Melissa Kelley-Carey stood outside the middle school cafeteria with a basket of chocolates draped over her forearm. As hungry students filed past, lured by the scent of pizza, she held a piece out to a group of boys in jerseys and sneakers.
“Did you get a hug today?” she asked. “Have you had your hug yet?”
Kelley-Carey was offering the treats for be nice. day at the school, not hugs in the literal sense. But that didn’t mean she didn’t get or give her share of friendly embraces when asked.
It was just one on a long, long list of tasks the parent volunteer happily performs at the school in the name of showing her appreciation: There’s the monthly decoration of the staff lounge. The creation and maintenance of a “give it, take it” swap for teachers. Contributing to meals during conferences, decorating and helping out at holiday events. Holding “guess how many” contests for students and staff. Scooping ice cream during fundraisers.
“My whole theory is I want to build community,” Kelley-Carey said. “I’m the appreciation chairperson. I do anything I can think of to let staff, students, parents and community members know that they are loved, appreciated and thought of.”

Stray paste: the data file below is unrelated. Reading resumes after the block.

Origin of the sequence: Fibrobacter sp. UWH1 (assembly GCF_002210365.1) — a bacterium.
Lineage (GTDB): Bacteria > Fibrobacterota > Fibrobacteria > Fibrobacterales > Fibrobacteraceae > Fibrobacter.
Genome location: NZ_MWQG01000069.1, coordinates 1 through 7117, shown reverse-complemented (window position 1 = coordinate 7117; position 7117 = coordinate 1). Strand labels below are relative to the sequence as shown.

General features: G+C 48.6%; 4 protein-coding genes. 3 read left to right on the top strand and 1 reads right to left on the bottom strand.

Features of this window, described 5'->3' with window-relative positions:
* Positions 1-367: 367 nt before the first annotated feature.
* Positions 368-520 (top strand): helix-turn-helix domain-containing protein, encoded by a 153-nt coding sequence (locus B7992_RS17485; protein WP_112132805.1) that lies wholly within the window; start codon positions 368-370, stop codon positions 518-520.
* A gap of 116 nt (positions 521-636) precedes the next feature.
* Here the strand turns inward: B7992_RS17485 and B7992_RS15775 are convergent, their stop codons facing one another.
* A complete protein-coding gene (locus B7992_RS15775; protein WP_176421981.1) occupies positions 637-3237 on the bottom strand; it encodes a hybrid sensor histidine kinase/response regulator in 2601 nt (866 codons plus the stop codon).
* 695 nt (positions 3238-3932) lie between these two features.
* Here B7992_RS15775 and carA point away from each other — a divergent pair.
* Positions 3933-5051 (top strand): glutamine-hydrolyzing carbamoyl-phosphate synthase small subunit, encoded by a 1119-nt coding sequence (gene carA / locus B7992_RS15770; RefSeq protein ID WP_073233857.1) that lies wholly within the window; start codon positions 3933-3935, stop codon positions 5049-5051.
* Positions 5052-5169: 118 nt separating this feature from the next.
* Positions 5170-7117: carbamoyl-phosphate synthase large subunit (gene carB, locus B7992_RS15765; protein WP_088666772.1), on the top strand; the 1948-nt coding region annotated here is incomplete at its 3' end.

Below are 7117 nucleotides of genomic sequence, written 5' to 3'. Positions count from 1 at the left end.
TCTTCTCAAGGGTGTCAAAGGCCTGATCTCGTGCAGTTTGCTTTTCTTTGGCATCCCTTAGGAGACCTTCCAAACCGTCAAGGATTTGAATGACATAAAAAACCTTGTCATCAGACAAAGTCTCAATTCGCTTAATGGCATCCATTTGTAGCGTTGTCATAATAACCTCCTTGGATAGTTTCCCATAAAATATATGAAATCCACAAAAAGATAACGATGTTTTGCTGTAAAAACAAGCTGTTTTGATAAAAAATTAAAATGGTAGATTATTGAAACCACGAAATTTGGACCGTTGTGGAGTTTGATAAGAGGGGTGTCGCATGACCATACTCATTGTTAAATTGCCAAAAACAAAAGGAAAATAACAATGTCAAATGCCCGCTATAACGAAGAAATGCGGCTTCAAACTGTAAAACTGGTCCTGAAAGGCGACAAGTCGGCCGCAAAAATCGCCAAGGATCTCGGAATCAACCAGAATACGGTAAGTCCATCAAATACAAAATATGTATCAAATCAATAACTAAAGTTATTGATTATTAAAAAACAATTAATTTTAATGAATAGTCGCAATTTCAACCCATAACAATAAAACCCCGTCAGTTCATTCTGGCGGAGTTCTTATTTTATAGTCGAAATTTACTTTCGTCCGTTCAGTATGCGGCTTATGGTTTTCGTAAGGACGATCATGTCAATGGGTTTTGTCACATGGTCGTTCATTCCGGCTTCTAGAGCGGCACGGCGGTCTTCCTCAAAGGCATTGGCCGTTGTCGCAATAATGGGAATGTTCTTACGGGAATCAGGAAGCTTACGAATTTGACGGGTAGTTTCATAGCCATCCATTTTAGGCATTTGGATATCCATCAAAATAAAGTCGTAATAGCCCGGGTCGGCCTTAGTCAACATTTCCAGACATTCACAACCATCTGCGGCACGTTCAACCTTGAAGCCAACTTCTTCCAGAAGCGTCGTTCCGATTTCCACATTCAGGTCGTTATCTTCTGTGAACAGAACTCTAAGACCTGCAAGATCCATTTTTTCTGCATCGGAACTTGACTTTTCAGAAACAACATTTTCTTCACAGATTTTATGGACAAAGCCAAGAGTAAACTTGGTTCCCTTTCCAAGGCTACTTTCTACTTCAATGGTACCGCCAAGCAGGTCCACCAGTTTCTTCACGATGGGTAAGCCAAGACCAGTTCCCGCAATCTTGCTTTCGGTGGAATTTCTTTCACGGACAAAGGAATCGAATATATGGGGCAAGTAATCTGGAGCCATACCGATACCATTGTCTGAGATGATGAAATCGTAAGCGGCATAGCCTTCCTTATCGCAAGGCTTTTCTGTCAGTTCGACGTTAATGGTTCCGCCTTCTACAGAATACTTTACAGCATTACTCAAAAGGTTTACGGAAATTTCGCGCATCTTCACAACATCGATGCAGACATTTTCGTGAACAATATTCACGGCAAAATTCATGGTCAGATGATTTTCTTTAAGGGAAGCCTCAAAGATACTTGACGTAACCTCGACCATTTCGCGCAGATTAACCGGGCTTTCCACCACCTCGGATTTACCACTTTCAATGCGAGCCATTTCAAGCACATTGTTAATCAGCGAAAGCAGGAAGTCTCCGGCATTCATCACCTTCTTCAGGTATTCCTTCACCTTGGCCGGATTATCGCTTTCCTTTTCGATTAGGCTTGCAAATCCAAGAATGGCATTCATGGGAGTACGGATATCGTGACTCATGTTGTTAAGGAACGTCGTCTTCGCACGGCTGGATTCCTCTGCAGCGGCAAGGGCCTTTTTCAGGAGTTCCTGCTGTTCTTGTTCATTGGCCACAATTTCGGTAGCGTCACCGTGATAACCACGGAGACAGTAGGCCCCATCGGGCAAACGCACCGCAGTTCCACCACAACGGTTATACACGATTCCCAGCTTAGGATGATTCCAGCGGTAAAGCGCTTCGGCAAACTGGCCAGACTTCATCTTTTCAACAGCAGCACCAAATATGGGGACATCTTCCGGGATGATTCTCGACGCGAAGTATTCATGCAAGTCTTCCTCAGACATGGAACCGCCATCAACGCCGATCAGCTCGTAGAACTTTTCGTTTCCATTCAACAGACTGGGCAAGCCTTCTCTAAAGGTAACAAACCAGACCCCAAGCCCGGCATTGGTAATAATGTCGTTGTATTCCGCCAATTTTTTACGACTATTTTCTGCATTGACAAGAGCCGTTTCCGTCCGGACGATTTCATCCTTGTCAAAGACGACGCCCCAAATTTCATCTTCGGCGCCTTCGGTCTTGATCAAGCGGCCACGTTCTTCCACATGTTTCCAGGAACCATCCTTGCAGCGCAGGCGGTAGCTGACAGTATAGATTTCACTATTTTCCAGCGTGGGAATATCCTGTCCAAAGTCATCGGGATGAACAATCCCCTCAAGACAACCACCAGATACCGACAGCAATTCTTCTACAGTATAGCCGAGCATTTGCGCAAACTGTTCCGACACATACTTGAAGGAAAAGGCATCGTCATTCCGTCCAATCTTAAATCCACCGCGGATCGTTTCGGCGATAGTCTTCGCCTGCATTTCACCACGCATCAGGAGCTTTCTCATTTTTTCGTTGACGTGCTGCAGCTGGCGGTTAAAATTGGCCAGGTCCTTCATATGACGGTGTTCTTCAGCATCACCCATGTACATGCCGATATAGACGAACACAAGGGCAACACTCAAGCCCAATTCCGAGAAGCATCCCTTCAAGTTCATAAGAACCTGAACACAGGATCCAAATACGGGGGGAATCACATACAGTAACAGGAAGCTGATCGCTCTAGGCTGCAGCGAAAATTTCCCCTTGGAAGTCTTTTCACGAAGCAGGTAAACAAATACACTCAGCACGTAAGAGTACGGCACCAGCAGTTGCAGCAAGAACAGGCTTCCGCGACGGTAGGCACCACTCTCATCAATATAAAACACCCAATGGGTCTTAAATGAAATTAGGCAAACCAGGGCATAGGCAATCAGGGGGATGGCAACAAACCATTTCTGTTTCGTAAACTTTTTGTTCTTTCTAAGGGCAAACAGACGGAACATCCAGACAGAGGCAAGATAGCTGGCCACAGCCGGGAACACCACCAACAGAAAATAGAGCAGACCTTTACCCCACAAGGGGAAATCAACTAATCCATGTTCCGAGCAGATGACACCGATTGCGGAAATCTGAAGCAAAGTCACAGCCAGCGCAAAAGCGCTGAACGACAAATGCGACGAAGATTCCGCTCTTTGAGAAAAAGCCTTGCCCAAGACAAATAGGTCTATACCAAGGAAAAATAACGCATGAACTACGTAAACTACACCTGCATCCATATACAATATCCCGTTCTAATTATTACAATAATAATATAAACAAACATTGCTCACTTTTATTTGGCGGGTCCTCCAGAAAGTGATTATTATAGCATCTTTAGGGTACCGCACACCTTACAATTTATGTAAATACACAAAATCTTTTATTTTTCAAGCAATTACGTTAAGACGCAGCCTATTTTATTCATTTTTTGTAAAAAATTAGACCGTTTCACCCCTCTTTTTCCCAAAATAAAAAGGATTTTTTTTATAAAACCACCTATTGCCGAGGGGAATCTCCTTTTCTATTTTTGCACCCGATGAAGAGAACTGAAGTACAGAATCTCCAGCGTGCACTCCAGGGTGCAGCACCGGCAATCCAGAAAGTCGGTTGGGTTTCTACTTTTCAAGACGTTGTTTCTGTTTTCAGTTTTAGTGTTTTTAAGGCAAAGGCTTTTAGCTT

Being in the middle school so regularly is a bit of deja vu for Kelley-Carey, a 1990 Lowell graduate whose high school was the current middle school.
She and her husband, Jon — also a Lowell grad — have a son, Aidan, a sophomore at the high school; and daughter, Delaney, an eighth-grader.
“I wanted nothing more when I was young to get out of here,” she admitted. Kelley-Carey lived in Atlanta and in Virginia after high school, but “when I had kids I wanted to come back.”
Kelley-Carey has been on the PTO for five years, the last four as president. Before then, she said, she was still working full-time so she helped out when she could.
She insists that even the smallest amount of time is a big help, and that help doesn’t always come in the form of hours clocked.
“It doesn’t have to be time. Even being well-informed about what’s going on at school is a way to grow our community,” she said. “Even if it’s a bag of buns for the staff barbeque, things would run so much more smoothly if every parent did just one thing, especially for those of us who can do a ton.”